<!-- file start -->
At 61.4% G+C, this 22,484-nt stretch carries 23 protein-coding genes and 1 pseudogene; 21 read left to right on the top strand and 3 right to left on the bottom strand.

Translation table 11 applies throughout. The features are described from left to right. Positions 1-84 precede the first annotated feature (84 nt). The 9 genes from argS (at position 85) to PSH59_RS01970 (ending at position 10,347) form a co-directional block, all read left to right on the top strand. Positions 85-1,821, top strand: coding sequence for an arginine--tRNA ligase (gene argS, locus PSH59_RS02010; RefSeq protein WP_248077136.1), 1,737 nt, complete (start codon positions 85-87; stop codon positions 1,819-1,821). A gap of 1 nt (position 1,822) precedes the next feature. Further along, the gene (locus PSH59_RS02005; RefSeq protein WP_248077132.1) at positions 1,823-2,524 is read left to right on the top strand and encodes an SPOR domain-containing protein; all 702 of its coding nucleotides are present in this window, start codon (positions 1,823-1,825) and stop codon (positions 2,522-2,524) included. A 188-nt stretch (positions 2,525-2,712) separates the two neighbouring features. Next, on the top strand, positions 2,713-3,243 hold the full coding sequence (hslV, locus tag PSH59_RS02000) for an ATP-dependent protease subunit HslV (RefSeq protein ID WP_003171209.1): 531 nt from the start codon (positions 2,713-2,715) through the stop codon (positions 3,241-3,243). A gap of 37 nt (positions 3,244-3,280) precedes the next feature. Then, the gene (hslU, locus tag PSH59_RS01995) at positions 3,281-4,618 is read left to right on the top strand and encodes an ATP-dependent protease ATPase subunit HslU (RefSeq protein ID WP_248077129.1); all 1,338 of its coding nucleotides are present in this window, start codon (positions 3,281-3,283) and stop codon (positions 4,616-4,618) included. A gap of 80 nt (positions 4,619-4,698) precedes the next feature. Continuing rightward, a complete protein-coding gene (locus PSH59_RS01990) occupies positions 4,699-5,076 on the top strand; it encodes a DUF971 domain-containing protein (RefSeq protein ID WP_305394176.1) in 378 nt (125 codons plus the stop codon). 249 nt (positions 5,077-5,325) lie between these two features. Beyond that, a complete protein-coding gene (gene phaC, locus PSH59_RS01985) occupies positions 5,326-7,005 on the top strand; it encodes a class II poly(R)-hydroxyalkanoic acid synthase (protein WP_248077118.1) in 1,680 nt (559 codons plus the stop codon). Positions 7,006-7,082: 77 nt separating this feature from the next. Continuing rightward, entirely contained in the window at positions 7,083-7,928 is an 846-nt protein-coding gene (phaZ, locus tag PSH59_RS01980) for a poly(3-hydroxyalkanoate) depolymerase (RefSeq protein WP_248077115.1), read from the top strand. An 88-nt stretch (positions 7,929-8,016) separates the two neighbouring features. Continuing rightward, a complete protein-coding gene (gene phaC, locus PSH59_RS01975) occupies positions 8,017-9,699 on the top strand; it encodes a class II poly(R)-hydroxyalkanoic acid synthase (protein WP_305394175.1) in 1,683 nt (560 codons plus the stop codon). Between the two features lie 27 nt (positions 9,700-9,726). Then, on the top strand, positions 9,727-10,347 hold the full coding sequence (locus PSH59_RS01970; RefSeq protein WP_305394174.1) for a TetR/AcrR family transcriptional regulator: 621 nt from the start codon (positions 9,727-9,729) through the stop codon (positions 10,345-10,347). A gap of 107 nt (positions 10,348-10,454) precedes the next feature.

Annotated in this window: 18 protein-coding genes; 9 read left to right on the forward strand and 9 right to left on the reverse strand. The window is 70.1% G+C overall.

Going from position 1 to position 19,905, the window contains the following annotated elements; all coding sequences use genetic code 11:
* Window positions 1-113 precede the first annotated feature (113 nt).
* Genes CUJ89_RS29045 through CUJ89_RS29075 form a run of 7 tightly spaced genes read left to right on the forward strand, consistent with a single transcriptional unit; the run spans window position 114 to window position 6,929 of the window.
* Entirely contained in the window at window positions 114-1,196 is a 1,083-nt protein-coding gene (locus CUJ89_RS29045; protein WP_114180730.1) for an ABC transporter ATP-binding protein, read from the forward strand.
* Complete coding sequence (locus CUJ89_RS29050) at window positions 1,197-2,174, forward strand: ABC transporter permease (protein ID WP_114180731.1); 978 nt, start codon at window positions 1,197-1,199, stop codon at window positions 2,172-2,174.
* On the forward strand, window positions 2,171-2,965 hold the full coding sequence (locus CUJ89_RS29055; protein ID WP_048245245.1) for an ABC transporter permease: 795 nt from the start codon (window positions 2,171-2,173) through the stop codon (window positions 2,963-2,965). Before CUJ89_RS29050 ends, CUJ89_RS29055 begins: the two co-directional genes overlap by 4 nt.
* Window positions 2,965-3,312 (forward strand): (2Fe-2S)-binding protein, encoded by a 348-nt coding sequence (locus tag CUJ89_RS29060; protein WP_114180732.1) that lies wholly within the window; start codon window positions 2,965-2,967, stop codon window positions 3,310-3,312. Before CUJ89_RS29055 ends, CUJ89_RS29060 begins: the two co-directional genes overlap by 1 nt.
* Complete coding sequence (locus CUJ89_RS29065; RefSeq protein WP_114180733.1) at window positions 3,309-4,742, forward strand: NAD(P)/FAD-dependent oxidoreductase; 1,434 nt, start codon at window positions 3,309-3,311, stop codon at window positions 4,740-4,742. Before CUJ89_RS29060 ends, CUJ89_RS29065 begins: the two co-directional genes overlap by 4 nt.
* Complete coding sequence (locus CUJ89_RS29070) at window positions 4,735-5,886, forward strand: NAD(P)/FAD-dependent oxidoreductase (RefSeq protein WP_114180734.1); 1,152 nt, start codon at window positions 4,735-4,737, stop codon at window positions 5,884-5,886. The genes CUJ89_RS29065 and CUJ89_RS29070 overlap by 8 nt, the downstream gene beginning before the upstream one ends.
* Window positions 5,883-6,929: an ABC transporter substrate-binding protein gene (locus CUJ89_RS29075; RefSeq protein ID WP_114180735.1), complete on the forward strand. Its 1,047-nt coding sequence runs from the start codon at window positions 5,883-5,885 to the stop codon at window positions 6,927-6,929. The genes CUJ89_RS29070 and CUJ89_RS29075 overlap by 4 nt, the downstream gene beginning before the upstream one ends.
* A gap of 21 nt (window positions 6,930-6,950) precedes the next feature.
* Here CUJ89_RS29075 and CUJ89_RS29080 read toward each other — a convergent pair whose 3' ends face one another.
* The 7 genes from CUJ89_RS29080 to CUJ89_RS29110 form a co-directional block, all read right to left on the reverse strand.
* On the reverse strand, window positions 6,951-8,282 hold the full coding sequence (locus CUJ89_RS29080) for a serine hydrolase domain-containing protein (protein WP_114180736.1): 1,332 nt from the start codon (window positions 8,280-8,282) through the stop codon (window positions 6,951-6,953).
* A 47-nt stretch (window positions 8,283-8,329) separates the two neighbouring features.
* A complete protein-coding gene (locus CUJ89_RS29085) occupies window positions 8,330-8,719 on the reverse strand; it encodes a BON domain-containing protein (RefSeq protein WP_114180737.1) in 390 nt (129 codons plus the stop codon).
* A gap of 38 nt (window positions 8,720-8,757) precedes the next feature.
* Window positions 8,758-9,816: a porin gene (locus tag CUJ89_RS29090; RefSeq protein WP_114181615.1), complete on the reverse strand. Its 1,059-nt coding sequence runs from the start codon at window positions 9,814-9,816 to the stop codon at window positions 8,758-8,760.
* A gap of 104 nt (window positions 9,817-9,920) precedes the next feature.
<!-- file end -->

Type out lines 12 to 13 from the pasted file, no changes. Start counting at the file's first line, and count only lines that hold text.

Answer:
* Complete coding sequence (locus CUJ89_RS29070) at window positions 4,735-5,886, forward strand: NAD(P)/FAD-dependent oxidoreductase (RefSeq protein WP_114180734.1); 1,152 nt, start codon at window positions 4,735-4,737, stop codon at window positions 5,884-5,886. The genes CUJ89_RS29065 and CUJ89_RS29070 overlap by 8 nt, the downstream gene beginning before the upstream one ends.
* Window positions 5,883-6,929: an ABC transporter substrate-binding protein gene (locus CUJ89_RS29075; RefSeq protein ID WP_114180735.1), complete on the forward strand. Its 1,047-nt coding sequence runs from the start codon at window positions 5,883-5,885 to the stop codon at window positions 6,927-6,929. The genes CUJ89_RS29070 and CUJ89_RS29075 overlap by 4 nt, the downstream gene beginning before the upstream one ends.